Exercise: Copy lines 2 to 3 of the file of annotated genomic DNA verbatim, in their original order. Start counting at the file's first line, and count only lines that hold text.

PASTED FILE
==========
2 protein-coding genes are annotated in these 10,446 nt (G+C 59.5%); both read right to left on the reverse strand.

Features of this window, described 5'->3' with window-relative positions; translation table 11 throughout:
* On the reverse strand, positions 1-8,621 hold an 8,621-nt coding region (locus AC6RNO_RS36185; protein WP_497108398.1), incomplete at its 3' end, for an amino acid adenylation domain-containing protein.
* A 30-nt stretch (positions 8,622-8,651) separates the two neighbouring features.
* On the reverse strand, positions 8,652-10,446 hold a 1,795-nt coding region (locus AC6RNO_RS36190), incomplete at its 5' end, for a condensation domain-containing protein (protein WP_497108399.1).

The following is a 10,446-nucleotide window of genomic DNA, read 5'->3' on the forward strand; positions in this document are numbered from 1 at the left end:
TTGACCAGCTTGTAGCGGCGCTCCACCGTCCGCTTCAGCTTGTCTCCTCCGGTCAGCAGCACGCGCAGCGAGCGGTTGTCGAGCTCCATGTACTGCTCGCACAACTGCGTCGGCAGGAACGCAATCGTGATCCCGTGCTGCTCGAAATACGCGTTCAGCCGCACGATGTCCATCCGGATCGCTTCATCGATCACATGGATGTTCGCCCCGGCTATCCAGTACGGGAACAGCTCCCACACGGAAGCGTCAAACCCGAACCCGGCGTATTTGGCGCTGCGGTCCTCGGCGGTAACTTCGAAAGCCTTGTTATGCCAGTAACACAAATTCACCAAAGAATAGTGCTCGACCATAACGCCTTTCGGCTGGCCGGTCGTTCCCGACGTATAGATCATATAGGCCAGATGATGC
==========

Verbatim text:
Features of this window, described 5'->3' with window-relative positions; translation table 11 throughout:
* On the reverse strand, positions 1-8,621 hold an 8,621-nt coding region (locus AC6RNO_RS36185; protein WP_497108398.1), incomplete at its 3' end, for an amino acid adenylation domain-containing protein.